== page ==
Eighteenth-Century Aesthetics and the Reconstruction of Art
Format: PDF / Kindle (mobi) / ePub
This collection of essays explores the rise of aesthetics as a response to, and as a part of, the reshaping of the arts in modern society. The theories of art developed under the name of 'aesthetics' in the eighteenth century have traditionally been understood as contributions to a field of study in existence since the time of Plato. If art is a practice to be found in all human societies, then the philosophy of art is the search for universal features of that practice, which can be stated in definitions of art and beauty. However, art as we know it - the system of 'fine arts' - is largely peculiar to modern society. Aesthetics, far from being a perennial discipline, emerged in an effort both to understand and to shape this new social practice. These essays share the conviction that aesthetic ideas can be fully understood when seen not only in relation to intellectual and social contexts, but as themselves constructed in history.
the higher faculty of reason rather than the lower ones of sense. Concerned to establish painting once and for all as a liberal art, Reynolds maintained that properly pursued, painting did not threaten the good order of the mind or of the state, but rather confirmed the grounds of the distinction, between reason and the senses, the franchised and the unenfranchised, on which good order was based.16 Reynolds's concern for good order within the work of art is frequently evident in the Discourses.
develop a simple dichotomy opposing feeling to intelligence but rather to suggest that there is also a kind of intelligence in which feeling plays a crucial role and that where feeling assumes such a role, a kind of intelligence is at work. The phrase "this I know not what of wisdom and adroitness" is a characteristic locution for Mere. "I know not what" recurs throughout his writings but significantly never becomes focal for him. Its use expresses his tacit concern not to reduce things to the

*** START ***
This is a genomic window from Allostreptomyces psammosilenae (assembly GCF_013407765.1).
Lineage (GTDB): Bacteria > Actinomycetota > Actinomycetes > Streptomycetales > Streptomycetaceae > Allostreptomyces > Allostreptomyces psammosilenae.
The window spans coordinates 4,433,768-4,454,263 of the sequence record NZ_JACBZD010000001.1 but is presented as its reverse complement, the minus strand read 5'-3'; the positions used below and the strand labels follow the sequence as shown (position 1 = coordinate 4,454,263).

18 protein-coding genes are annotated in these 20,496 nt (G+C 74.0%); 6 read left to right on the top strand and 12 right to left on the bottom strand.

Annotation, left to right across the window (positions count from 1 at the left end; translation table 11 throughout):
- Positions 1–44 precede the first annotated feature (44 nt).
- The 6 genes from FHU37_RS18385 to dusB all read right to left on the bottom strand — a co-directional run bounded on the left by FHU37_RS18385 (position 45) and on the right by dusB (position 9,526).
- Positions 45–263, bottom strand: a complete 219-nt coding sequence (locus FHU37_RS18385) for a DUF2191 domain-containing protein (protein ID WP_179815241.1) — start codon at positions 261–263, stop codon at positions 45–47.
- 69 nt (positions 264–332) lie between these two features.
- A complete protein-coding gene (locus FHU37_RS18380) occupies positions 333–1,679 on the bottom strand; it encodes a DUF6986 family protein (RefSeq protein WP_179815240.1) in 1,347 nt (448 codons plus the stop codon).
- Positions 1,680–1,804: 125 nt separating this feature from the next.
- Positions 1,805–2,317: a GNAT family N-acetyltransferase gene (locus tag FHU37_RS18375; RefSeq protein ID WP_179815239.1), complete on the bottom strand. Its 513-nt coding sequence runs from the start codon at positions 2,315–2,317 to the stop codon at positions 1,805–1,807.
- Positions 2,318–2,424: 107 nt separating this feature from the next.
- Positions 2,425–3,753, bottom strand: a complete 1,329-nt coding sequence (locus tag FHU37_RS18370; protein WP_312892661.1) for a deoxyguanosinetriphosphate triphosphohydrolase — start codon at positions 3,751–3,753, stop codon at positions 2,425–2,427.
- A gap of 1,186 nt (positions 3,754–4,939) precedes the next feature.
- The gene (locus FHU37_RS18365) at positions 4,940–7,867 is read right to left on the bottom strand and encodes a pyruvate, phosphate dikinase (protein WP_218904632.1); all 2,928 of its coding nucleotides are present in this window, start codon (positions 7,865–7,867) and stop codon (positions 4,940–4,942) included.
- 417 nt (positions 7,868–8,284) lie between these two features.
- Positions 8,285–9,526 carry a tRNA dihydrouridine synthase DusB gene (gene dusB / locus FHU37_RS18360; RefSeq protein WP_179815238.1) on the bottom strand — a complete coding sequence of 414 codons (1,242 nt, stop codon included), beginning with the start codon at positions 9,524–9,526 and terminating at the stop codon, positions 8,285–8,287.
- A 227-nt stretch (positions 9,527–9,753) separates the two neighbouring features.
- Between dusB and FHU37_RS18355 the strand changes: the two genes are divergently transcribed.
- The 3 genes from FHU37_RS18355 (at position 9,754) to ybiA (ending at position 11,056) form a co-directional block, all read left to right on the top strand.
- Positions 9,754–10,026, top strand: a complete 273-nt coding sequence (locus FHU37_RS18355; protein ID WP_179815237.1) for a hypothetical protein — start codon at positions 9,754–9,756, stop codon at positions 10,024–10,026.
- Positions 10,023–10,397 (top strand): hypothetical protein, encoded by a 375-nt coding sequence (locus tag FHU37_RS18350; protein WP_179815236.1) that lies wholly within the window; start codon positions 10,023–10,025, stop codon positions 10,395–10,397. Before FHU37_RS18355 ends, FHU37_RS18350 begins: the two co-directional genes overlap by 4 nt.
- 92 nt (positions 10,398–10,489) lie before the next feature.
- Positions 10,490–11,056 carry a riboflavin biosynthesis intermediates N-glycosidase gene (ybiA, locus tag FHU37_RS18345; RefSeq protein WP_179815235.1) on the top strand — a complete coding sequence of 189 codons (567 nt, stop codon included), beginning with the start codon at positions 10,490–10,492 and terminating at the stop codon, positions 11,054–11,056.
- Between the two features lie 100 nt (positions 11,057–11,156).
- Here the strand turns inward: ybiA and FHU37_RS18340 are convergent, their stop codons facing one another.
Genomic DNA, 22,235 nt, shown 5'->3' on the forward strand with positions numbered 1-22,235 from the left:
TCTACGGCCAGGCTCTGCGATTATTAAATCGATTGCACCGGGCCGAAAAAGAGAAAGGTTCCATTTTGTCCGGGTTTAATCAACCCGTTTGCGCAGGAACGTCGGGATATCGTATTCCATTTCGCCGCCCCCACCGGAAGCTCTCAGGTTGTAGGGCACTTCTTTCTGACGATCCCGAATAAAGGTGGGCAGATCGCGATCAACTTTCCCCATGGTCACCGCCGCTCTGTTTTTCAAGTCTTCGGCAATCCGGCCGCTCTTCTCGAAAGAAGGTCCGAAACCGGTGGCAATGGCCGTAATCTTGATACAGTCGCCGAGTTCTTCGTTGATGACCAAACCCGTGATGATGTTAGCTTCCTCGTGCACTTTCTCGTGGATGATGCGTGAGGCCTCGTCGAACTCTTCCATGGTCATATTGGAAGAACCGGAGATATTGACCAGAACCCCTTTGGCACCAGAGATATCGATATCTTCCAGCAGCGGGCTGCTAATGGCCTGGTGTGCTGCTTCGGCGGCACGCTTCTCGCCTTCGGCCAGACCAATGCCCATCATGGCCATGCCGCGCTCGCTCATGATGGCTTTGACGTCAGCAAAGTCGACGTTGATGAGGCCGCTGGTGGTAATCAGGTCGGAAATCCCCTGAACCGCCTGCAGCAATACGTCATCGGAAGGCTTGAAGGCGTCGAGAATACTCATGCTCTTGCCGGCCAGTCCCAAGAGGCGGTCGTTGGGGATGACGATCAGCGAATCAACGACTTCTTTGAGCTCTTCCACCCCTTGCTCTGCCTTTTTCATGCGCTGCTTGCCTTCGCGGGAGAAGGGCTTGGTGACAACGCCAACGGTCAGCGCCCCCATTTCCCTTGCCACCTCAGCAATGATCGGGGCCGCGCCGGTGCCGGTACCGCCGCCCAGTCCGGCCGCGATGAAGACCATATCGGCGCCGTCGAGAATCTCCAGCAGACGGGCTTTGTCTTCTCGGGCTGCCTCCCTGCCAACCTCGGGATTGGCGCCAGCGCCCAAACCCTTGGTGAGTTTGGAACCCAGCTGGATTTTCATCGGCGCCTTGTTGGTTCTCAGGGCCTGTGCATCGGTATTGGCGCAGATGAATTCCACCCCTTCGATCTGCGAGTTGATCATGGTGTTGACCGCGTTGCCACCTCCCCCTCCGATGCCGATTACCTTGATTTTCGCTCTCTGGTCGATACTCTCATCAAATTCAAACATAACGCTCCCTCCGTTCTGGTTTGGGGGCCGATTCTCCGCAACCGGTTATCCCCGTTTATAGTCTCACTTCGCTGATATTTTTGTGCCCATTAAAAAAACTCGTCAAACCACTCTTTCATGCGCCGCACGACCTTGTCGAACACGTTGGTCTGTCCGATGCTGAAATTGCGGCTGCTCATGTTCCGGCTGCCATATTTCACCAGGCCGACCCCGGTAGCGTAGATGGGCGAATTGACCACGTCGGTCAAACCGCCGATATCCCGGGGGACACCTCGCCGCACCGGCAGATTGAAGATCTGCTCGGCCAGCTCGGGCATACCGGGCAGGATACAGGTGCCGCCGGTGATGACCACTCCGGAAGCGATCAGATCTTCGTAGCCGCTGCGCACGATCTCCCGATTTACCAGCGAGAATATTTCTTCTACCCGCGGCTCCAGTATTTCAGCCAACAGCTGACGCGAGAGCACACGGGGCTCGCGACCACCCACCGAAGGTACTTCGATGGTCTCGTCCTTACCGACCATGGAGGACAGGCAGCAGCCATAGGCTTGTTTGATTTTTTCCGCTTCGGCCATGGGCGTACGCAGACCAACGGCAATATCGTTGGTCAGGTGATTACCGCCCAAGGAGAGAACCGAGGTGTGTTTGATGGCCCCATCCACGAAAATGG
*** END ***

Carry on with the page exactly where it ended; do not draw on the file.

accessible whatever is known scientifically and accommodate it to the common mind. Thus it lends a certain excellence in the practical affairs of common life.75 The nature of this last accomplishment is hard to convey without awkwardness in English: As beauty or fineness of cognition [pulchritudo cognitionis] cannot be any greater or more noble than the vitality [vivis] of the person who is thinking 74 75 Baumgarten, Aesthetica, ed. and tr. Hans Rudolf Schweizer, as Theoretische Aesthetik
nature of expression, representation, metaphor, fiction, etc. But one could reply that all these aesthetic topics are nevertheless pursued under the aegis of our entrenched concepts of fine art and the aesthetic, which themselves are at once a product and a support of sociocultural distinction and domination. This, in fact, is not far from John Dewey's view, and I examine it in greater detail in my Pragmatist Aesthetics: Living Beauty, Rethinking Art (Oxford: Blackwell, 1992]. Of the scandal of
explains that agriculture itself engenders commerce, industry, and wealth, thus leading to social and artistic decadence. The only solution to this paradox he suggests seems a flimsy one, especially given the social dynamics Diderot believed he saw at work: if the rulers of wealthy nations would strip from gold its character as representation of merit and abolish the venality of public office, then the wealthy could have all the palaces, pictures, statues, fine wines, and beautiful women they